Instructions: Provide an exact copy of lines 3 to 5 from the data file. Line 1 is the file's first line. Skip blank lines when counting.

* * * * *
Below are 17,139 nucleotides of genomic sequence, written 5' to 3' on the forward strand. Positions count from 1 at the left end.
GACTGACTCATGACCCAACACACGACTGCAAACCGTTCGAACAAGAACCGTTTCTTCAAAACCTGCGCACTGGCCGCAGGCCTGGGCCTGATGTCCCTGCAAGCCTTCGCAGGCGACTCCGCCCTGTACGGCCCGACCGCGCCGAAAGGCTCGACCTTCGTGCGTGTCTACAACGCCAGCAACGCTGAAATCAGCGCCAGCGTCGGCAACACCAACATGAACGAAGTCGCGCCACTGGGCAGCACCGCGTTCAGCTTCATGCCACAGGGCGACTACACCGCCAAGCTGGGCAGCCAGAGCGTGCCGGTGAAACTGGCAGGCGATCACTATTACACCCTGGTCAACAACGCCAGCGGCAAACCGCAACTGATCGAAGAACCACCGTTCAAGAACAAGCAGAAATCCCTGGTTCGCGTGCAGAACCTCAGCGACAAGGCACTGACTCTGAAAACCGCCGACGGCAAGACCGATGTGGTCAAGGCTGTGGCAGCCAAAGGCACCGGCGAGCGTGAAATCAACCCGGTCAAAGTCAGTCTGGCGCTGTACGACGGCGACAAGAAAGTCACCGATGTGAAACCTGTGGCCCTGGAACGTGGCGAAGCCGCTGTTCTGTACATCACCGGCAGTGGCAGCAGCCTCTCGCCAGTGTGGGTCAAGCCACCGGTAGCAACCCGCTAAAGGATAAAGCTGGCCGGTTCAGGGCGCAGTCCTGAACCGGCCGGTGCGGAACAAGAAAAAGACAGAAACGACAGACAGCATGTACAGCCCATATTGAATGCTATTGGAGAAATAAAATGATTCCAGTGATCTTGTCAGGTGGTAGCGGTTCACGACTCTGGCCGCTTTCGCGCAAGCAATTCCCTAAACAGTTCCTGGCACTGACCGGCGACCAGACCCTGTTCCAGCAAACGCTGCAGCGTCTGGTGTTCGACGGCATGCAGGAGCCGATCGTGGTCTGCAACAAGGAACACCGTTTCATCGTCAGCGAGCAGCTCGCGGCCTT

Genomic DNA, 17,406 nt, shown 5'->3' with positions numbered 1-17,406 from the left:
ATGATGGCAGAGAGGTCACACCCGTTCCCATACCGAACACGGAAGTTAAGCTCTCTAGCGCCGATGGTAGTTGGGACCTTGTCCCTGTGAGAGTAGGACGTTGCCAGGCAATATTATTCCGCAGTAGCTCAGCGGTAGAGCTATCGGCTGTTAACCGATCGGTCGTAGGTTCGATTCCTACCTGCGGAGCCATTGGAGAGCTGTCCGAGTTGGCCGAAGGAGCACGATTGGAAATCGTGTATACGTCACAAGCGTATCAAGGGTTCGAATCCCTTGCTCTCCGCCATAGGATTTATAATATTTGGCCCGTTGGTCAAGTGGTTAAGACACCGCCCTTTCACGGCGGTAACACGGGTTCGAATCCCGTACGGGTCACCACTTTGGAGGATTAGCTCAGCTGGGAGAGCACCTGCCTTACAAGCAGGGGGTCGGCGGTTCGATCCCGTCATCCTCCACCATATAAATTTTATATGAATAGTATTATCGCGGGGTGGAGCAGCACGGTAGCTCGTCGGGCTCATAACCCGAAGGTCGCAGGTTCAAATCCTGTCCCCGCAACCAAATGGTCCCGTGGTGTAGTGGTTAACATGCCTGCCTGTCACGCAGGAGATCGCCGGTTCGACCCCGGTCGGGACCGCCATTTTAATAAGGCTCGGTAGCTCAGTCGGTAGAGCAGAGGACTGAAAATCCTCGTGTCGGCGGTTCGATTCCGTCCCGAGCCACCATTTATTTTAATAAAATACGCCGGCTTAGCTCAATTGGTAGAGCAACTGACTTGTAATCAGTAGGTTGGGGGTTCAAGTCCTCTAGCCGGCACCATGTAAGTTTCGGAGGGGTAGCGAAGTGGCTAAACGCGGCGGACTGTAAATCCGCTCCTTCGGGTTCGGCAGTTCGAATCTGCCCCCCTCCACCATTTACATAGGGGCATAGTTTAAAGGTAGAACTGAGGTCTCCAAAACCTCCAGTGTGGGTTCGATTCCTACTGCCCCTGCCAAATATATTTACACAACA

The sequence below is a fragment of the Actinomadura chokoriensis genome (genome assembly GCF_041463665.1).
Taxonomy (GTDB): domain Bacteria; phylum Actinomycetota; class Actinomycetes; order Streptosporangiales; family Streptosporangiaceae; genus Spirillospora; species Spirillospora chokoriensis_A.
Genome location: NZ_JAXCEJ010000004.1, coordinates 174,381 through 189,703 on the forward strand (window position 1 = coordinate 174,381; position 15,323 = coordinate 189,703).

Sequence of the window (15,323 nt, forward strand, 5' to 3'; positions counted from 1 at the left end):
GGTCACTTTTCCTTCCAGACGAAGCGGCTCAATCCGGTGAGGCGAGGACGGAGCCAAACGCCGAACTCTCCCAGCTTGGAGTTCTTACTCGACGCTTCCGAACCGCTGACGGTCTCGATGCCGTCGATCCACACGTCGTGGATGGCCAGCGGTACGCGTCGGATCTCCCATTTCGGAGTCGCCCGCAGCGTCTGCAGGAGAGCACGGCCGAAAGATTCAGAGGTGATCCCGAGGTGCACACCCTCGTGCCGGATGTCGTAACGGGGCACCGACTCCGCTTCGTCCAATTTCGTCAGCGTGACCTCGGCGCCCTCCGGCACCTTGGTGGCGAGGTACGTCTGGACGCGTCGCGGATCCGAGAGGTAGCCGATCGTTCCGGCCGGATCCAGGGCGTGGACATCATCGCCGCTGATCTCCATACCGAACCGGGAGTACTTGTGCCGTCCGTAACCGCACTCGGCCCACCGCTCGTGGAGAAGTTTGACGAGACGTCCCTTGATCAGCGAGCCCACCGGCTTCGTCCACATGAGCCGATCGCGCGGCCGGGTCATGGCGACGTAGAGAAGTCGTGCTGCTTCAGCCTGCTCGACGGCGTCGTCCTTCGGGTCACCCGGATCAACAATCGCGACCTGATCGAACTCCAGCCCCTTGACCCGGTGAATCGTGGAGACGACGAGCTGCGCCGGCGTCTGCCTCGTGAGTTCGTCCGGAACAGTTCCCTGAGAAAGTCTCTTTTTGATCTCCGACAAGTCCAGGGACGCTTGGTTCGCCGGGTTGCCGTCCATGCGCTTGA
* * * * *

Genomic DNA, 17,406 nt, shown 5'->3' with positions numbered 1-17,406 from the left:
ATGATGGCAGAGAGGTCACACCCGTTCCCATACCGAACACGGAAGTTAAGCTCTCTAGCGCCGATGGTAGTTGGGACCTTGTCCCTGTGAGAGTAGGACGTTGCCAGGCAATATTATTCCGCAGTAGCTCAGCGGTAGAGCTATCGGCTGTTAACCGATCGGTCGTAGGTTCGATTCCTACCTGCGGAGCCATTGGAGAGCTGTCCGAGTTGGCCGAAGGAGCACGATTGGAAATCGTGTATACGTCACAAGCGTATCAAGGGTTCGAATCCCTTGCTCTCCGCCATAGGATTTATAATATTTGGCCCGTTGGTCAAGTGGTTAAGACACCGCCCTTTCACGGCGGTAACACGGGTTCGAATCCCGTACGGGTCACCACTTTGGAGGATTAGCTCAGCTGGGAGAGCACCTGCCTTACAAGCAGGGGGTCGGCGGTTCGATCCCGTCATCCTCCACCATATAAATTTTATATGAATAGTATTATCGCGGGGTGGAGCAGCACGGTAGCTCGTCGGGCTCATAACCCGAAGGTCGCAGGTTCAAATCCTGTCCCCGCAACCAAATGGTCCCGTGGTGTAGTGGTTAACATGCCTGCCTGTCACGCAGGAGATCGCCGGTTCGACCCCGGTCGGGACCGCCATTTTAATAAGGCTCGGTAGCTCAGTCGGTAGAGCAGAGGACTGAAAATCCTCGTGTCGGCGGTTCGATTCCGTCCCGAGCCACCATTTATTTTAATAAAATACGCCGGCTTAGCTCAATTGGTAGAGCAACTGACTTGTAATCAGTAGGTTGGGGGTTCAAGTCCTCTAGCCGGCACCATGTAAGTTTCGGAGGGGTAGCGAAGTGGCTAAACGCGGCGGACTGTAAATCCGCTCCTTCGGGTTCGGCAGTTCGAATCTGCCCCCCTCCACCATTTACATAGGGGCATAGTTTAAAGGTAGAACTGAGGTCTCCAAAACCTCCAGTGTGGGTTCGATTCCTACTGCCCCTGCCAAATATATTTACACAACA

The sequence below is a fragment of the Actinomadura chokoriensis genome (genome assembly GCF_041463665.1).